Disaster Risk Reduction (DRR) and Disaster Risk Management (DRM) are both essential to minimizing adverse effects from disasters. DRR is a systematic approach to identifying, assessing and reducing the risks of disaster, while DRM involves the application of these DRR policies and strategies in order to prevent new disaster risks, reduce existing disaster risks, and manage residual risks. As we discussed in class, it is imperative to implement inclusive DRR and DRM. Inclusive DRR and DRM take into consideration the needs of all inhabitants of an area when it comes to a disaster. It is especially important in times of disaster that those who are most vulnerable, including persons with disabilities, are being accounted for and that there is a plan to keep them safe.
The United Nations has held three World Conferences on Disaster Risk Reduction every. The most recent conference was held in Sendai, Japan in March 2015. At this conference, the Sendai Framework for Disaster Risk Reduction 2015-2030 was adopted. This framework outlines seven targets and four action priorities to prevent new disasters and reduce existing disaster risks, and “aims to achieve the substantial reduction of disaster risk and losses in lives, livelihoods and health and in the economic, physical, social, cultural and environmental assets of persons, businesses, communities and countries over the next 15 years.” (Sendai Framework) This Framework is one of the most inclusive global frameworks on disaster risk reduction, and the conference itself is seen as a ‘gold standard’ for an accessible UN conference.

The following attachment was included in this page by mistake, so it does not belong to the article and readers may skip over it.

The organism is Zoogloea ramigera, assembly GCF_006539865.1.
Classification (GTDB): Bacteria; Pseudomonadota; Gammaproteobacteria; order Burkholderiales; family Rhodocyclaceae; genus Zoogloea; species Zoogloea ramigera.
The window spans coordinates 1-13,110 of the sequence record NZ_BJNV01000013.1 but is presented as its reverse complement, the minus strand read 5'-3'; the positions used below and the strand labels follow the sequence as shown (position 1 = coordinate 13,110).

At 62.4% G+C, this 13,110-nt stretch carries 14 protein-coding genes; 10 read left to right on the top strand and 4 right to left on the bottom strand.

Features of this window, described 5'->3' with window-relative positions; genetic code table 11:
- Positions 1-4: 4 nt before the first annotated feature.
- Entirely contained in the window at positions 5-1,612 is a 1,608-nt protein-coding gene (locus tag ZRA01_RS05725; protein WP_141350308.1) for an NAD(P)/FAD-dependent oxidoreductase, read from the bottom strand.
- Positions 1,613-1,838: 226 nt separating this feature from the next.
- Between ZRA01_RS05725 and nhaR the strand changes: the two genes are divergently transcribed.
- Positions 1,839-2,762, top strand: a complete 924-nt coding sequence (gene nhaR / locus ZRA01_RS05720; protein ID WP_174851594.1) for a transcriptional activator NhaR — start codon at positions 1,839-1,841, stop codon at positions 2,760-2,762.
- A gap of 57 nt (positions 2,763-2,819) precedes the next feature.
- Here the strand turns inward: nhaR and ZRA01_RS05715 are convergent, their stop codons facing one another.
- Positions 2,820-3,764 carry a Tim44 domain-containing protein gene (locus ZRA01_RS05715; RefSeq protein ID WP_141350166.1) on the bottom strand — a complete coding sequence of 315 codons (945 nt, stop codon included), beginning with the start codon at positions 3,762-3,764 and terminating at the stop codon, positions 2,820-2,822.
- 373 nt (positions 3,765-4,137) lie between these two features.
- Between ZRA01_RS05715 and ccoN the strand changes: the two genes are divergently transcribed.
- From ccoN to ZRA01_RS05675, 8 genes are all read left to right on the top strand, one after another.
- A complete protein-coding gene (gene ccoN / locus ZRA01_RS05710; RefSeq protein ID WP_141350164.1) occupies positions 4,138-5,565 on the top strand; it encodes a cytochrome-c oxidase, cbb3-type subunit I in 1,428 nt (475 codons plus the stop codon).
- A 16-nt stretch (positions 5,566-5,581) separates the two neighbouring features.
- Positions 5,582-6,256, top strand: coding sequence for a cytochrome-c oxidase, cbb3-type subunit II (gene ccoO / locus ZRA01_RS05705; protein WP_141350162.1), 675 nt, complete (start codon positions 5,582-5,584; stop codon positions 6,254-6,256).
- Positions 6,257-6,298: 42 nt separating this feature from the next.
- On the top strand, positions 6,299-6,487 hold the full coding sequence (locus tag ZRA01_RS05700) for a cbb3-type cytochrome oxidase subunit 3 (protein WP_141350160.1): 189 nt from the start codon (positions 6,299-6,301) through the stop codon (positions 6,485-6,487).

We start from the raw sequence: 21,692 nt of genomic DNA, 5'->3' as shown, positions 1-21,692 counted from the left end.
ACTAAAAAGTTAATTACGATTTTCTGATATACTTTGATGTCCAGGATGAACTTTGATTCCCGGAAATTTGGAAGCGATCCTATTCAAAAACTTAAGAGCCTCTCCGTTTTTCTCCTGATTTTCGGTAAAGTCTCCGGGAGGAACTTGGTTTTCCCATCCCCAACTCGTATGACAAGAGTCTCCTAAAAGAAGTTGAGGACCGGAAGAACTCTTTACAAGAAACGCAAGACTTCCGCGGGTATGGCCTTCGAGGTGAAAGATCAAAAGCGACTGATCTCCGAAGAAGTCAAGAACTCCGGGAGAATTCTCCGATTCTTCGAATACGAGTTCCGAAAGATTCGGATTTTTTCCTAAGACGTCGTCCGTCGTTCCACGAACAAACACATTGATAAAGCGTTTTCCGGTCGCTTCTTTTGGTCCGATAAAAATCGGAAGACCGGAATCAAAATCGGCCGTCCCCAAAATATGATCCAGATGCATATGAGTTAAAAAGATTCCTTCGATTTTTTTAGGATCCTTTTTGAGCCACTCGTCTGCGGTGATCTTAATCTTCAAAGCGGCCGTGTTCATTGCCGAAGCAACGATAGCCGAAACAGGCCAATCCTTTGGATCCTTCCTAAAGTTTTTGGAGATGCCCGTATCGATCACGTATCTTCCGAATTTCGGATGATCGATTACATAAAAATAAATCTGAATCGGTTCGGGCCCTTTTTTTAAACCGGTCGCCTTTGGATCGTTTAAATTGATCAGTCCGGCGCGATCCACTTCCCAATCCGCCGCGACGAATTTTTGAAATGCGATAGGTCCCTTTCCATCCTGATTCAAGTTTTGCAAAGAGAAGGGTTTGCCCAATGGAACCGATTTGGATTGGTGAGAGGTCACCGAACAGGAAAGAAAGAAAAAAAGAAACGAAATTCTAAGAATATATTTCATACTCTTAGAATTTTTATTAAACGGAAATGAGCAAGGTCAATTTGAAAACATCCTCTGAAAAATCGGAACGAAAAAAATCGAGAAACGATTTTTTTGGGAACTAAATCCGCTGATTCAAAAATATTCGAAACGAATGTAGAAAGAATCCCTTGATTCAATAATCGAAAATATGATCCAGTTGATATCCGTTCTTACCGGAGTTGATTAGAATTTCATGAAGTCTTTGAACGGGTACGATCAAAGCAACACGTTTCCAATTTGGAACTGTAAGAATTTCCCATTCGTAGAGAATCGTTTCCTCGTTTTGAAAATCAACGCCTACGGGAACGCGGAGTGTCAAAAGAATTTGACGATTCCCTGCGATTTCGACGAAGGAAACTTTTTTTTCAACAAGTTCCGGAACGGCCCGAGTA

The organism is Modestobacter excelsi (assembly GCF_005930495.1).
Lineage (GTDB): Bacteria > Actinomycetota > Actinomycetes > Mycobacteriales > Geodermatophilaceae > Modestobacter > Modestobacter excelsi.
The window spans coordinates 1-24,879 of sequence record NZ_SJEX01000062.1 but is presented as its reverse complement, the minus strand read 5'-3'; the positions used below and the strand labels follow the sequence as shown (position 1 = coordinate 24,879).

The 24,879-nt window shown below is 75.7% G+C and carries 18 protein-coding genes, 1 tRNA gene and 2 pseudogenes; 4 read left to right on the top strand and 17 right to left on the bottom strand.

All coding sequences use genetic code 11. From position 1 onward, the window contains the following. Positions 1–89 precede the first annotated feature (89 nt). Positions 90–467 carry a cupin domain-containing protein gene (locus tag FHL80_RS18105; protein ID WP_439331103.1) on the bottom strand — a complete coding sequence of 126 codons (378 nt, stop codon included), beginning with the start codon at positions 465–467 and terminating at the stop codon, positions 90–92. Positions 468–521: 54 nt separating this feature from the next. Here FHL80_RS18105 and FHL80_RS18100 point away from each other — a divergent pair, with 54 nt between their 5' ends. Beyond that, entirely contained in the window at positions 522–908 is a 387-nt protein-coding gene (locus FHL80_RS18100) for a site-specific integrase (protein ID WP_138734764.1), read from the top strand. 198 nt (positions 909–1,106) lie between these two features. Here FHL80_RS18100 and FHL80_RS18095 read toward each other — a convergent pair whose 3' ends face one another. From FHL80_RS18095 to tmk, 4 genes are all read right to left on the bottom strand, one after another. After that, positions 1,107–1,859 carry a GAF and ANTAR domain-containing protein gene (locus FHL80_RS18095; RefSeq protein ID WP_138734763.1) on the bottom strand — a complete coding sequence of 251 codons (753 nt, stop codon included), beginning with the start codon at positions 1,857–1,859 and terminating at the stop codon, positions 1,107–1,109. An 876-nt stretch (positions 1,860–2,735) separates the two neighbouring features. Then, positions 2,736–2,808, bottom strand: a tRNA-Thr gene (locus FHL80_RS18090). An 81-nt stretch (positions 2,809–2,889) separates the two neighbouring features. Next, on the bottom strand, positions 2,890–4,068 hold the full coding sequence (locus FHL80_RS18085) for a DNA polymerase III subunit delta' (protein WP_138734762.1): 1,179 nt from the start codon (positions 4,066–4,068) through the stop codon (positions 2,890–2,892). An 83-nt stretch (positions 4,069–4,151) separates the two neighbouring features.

The Dhaka Conference on Disability and Disaster Risk Management was held from the 12th to 14th of December 2015 to identify concrete actions to take to launch the Sendai Framework and ensure that persons with disabilities are able to participate and contribute meaningfully in all its processes. At this conference, the Dhaka Declaration on Disability and Disaster Risk Management was adopted, which recognized that “disability is part of human diversity and person This diversity and varied requirements need to be considered in all aspects of Disaster Risk Management (DRM).” This declaration is such an important one because it acknowledges the need to consider persons with disabilities in disaster risk management and reduction processes. This is especially relevant and necessary as climate change continues to pose great disaster risks; and persons with disabilities are predicted to be disproportionately affected by it as they make up 20 percent of the population of the poorest people in the world (Dhaka Declaration).
Sendai Framework: http://www.unisdr.org/we/inform/publications/43291